Anglican Samizdat

April 20, 2010

Who made God?

Filed under: Atheism — David Jenkins @ 11:41 am

Is a question atheists often pose to counter a theist’s argument that a creator God is likely because of the universe’s complexity and appearance of design.

The question, “if God made the universe, who made God?” contains a category error:

A category error occurs when someone acts as though some object had properties which it does not or cannot have. The reason why it cannot have those properties is because the properties belong to objects in some other category or class. For example:

Colorless green ideas sleep furiously.

The above sentence commits at least two category errors. One is the attribution of the property of color (green) to something immaterial (ideas). This is an example of a property (color) which “ideas” cannot have. A second is the attribution of a property of speed/manner (furiously) to an action (sleep). This is an example of a specific property which sleep does not have, even though sleep can have other, similar properties – like soundly or quickly.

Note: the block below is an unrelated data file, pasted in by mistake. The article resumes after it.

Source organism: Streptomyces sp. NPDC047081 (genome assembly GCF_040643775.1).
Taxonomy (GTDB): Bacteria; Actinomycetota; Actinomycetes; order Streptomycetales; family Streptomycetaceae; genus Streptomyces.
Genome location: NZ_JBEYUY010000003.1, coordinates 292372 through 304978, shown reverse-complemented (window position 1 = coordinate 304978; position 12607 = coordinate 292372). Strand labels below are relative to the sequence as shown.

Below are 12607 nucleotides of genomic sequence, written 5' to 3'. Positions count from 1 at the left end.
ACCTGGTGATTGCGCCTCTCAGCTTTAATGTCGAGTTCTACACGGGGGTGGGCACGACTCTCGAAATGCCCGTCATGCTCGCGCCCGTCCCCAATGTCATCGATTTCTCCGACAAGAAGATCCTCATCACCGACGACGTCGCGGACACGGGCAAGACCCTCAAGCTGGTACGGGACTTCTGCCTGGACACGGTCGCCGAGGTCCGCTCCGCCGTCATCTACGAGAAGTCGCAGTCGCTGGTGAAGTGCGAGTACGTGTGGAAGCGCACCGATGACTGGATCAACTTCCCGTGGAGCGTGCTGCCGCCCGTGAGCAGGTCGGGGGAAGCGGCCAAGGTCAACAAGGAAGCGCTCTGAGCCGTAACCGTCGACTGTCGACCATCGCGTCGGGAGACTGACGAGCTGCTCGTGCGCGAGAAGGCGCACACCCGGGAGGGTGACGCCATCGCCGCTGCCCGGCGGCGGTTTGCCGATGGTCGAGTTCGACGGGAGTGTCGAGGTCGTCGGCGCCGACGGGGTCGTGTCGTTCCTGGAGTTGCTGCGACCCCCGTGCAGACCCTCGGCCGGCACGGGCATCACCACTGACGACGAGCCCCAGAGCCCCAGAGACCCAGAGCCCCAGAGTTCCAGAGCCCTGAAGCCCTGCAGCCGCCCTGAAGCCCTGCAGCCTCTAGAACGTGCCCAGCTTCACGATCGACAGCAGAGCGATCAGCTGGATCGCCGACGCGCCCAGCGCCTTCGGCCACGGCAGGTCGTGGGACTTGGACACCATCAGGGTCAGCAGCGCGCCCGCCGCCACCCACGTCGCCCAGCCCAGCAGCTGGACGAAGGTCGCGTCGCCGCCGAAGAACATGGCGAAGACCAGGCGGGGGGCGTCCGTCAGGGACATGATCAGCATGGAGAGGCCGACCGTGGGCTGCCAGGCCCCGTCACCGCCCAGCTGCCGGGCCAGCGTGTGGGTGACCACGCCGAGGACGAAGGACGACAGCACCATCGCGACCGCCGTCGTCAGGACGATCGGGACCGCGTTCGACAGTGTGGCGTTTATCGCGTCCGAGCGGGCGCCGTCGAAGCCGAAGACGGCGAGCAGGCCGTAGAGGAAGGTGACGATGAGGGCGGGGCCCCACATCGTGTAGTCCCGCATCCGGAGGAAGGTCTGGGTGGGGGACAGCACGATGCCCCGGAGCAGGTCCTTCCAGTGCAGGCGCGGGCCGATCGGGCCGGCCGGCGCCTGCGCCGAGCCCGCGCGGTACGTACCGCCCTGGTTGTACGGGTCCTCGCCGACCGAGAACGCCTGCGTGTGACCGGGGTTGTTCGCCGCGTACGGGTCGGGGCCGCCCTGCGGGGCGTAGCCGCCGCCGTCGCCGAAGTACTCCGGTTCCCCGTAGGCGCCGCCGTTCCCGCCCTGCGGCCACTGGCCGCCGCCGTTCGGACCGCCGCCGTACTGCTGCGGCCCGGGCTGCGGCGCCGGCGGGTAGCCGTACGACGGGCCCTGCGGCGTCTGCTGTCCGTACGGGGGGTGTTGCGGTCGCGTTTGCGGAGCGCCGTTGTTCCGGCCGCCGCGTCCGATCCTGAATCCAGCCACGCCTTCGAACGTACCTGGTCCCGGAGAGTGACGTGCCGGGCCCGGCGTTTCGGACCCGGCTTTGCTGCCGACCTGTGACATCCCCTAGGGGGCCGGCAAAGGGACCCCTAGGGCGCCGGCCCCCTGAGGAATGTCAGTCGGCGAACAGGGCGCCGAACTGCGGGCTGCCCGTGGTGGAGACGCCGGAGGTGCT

God, by definition, is in the category of things that are not created.

The universe began at the big bang; before the big bang it did not exist. It is in the category of things that are created.

To ask “who made God?” can only make sense if it is asked about a created god, not about the uncreated eternal Christian God.

So, for an atheist to ask, “if God made the universe, who made God?” in order to try and weaken the argument for God from design is illogical.



  1. Check out this article for further food for thought.

    Comment by Dave Horvath — April 20, 2010 @ 4:31 pm

  2. This is useful, and good, but it’s aim seems to be towards the millitant atheists who (it is generally assumed) have something of an education in ideas/logic (not necessarily the case though); but I’ve been asked this question by non-educated people, and we need an answer for that situation, where phrases like “category error” are not used: “Some things (like God) just are, because there has to be something – try imagining nothing!” (?) If anyone’s got better ideas on an appropriate answer, I’d love to have them …

    Comment by John Thomas — April 21, 2010 @ 5:13 am

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